A good legal definition of an actionable nuisance will be found in Dargan v. Waddell, supra: “A stable in a town lot is not, like a slaughter-pen or a hog-stye, necessarily or prima facie a nuisance. But if it be so built, so kept, or so used as to destroy the comfort of persons owning and occupying premises and impairing their value as places of habitation, it does thereby become a nuisance. If the adjacent proprietors be annoyed by it in any manner which could be avoided, it becomes an actionable nuisance, though a stable in itself be a convenient and lawful erection.” See, also, Wilder v. Strickland, 55 N. C., 386; Privett v. Whitaker, 73 N. C., 554, in which Justice Boch-man classifies nuisances. Joyce in his treatise on Nuisances, sec. 102, states the same general rule: “The fact that a business which is lawful may become a nuisance after it has been commenced is not a sufficient ground for enjoining the same. It must clearly appear to the satisfaction of the court that it will become a nuisance. So it has been said in this connection: ‘Before a court of equity will restrain a lawful work from which merely threatened evils are apprehended, the court must be satisfied that the evils anticipated are imminent and certain to occur. An injunction will not issue to prevent supposed or barely possible injuries.’ ”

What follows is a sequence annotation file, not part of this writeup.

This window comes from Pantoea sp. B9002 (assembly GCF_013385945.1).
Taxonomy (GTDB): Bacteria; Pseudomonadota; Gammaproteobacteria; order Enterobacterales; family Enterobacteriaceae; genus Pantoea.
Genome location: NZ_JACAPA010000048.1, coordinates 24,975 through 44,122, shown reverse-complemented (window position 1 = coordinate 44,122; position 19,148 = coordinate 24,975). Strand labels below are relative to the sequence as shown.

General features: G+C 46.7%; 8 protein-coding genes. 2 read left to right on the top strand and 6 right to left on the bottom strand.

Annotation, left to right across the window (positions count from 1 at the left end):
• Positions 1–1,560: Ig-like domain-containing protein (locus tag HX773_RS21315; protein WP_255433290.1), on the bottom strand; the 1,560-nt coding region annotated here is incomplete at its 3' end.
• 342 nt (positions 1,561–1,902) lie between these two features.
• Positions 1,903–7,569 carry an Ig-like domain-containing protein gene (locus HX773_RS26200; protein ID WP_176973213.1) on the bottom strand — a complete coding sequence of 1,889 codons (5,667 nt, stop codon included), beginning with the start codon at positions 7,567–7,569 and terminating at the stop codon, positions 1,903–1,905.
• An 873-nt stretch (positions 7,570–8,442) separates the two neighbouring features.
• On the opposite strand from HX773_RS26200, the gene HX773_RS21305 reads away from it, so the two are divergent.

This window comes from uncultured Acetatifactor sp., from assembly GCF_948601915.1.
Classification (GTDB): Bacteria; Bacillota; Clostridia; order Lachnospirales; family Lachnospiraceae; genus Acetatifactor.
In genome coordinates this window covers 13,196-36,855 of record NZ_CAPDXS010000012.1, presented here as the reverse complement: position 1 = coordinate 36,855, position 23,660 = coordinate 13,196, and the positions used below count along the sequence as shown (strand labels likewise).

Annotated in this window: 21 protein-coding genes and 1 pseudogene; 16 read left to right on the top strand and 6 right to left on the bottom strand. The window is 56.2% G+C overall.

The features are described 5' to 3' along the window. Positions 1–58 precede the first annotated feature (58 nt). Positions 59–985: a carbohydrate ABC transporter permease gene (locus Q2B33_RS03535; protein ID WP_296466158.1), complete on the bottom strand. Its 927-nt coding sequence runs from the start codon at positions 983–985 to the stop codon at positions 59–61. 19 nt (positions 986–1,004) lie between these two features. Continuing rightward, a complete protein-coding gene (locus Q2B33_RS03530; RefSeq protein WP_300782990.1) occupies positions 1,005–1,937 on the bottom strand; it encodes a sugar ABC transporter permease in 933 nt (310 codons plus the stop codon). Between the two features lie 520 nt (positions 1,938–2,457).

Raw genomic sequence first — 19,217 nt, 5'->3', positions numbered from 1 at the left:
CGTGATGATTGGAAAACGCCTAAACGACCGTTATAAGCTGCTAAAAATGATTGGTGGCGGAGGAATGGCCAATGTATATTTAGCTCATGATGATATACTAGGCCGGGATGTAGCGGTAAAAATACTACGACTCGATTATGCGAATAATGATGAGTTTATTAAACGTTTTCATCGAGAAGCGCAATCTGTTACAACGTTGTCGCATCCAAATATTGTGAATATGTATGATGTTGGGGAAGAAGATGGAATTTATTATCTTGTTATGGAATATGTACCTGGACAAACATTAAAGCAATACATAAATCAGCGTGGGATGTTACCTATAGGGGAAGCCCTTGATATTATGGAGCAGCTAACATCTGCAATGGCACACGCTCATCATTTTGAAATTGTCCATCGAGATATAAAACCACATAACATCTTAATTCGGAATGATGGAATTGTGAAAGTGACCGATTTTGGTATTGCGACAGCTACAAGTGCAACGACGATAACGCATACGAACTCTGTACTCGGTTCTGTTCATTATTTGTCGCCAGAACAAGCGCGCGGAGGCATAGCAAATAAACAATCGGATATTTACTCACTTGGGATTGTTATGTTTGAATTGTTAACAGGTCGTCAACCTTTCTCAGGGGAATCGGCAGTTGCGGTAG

All the authorities tend to the conclusion that plaintiff must offer tangible proof of the fact of nuisance, when there is no *212nuisance per se, before the court will interfere to stop the erection of a building or the prosecution of a lawful business,, especially if it will be beneficial to the public, and, in the latter case, not unless the private injury is greater in proportion than the public benefit. The court will not act upon speculative proof, or such as furnishes ground only for a conjecture.